Company: WIZZIT  Wizzit is a mobile banking provider. It provides a bank account that is accessible via mobile phone and card.Countries: South Africa ‘Customers use their mobile phones to make person-to-person payments, transfer money, purchase prepaid electricity, and buy airtime for a prepaid mobile phone subscription… Partner banks equip small shops, such as lottery outlets, post offices, supermarkets, petrol stations, and other retail outlets, with a point-of-sale (POS) device, such as a card reader or PC connected to a mobile phone. At these outlets, customers can open or access a variety of accounts, including savings, credit, insurance, money transfers, government benefits, and bill payments.’  (Mendoza & Vick, at 556.)
Company: E-ZWICH  Description: E-zwich is a mobile banking providerCountries: Ghana ‘The mobile-banking platform combines payments, banking and real-time, two-way data transmission for on-the-move, ubiquitous access to financial information and services.  This concept of providing financial access to the poor through mobile-banking services is similar to the e-zwich services introduced by the Ghana Inter-bank Payment Systems (GIPS).  E-zwich is an electronic platform that enables loading and spending of e-cash, and also allows the settlement of inter-bank claims in addition to online transactions.  The mobile-banking platform aims at bridging the gap between the banked and the unbanked consumers in Ghana.’  (Hinson, at 328.)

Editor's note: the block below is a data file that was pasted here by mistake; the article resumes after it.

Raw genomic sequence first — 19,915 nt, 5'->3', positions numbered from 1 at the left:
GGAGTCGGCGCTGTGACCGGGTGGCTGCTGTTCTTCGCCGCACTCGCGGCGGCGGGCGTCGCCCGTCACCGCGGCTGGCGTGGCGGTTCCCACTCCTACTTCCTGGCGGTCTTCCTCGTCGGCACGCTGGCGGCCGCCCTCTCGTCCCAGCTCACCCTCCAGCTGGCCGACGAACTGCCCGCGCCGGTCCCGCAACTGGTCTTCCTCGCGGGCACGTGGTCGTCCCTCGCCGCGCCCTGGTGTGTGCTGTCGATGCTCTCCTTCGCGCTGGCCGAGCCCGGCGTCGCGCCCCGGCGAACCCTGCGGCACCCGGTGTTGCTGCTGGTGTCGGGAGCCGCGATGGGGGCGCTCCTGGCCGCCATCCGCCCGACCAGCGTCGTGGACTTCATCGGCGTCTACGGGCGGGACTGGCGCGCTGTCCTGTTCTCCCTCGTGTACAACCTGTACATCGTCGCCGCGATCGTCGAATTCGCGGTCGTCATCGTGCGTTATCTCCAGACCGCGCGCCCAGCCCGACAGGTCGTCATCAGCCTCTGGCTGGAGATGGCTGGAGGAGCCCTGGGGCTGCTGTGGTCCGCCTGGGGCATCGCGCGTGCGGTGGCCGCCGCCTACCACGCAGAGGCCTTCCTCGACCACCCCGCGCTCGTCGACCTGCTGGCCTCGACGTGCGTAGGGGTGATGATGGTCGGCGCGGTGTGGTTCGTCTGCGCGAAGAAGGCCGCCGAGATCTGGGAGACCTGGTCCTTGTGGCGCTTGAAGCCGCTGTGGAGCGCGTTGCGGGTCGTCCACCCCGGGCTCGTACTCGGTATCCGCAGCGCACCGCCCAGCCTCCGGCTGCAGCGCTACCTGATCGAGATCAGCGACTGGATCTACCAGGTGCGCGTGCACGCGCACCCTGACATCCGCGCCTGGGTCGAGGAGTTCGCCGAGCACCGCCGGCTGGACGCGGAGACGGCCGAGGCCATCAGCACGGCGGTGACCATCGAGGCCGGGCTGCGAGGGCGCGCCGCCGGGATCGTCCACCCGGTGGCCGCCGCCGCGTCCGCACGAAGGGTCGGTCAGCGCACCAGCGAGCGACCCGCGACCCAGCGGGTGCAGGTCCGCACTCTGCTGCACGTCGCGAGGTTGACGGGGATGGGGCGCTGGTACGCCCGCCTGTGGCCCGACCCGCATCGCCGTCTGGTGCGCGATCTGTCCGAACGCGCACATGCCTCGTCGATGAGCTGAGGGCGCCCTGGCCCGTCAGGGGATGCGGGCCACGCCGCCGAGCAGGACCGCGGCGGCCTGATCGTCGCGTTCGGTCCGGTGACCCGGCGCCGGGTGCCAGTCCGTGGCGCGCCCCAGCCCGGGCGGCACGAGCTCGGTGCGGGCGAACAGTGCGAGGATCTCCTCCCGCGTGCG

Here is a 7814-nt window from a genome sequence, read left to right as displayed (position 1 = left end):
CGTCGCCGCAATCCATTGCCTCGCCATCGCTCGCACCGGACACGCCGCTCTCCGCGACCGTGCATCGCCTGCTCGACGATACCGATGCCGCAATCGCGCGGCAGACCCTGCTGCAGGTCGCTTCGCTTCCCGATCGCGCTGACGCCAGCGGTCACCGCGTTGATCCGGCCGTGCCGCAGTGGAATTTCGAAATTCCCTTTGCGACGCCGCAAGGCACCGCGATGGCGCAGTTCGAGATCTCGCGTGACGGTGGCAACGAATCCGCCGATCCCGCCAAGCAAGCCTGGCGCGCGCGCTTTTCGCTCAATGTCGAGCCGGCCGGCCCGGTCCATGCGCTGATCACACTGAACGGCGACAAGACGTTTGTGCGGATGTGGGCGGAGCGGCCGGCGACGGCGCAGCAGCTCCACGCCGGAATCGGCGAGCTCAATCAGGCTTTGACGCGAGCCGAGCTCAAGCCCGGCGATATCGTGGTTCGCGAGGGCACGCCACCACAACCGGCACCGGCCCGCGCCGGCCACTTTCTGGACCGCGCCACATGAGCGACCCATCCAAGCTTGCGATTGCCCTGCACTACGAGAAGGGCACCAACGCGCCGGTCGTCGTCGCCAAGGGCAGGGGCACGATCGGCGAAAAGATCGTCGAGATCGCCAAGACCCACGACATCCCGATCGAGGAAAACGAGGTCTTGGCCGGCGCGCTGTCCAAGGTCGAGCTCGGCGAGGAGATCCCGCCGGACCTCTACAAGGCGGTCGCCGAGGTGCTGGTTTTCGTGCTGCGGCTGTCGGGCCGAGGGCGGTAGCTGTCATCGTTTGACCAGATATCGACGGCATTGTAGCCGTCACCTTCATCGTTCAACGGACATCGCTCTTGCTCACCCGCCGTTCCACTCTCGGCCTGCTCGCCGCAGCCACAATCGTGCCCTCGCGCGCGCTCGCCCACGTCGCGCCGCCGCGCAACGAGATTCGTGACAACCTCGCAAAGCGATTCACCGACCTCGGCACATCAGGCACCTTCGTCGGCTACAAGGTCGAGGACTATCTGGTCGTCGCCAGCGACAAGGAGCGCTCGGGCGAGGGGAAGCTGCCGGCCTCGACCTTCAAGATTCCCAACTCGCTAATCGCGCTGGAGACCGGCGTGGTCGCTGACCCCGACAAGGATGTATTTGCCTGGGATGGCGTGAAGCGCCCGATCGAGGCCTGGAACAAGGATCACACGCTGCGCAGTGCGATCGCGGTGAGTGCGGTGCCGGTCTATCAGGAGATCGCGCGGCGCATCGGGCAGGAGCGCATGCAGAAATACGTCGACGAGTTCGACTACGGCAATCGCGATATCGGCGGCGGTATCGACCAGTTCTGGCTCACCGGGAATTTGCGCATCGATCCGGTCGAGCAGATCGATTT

Sources: UK DFID & USAID, at 2; Hinson, at328; Mendoza & Vick, at 556.


In legal terms, mobile payments have been enabled by companies’ internal rules; inter-company private contractual agreements;[viii] company/ consumer contracts; guidelines of NGOs; and domestic, financial, advertising and internet and computer technology[ix] regulations.  In the corporate world, there is evidence of a reluctant and conservative approach to the development of mobile payments.  Directors have a duty to spend money wisely for shareholders, which may be seen as counter-acting any investment in mobile payment services due to the high level of perceived risks.  Fortunately, challenge funds[x] can be used to launch mobile payments projects.[xi]  Partnerships between mobile phone network operators, micro-finance institutions (“MFIs”) and banks enable mobile payment services, by combining the expertise of each institution to create a valuable service.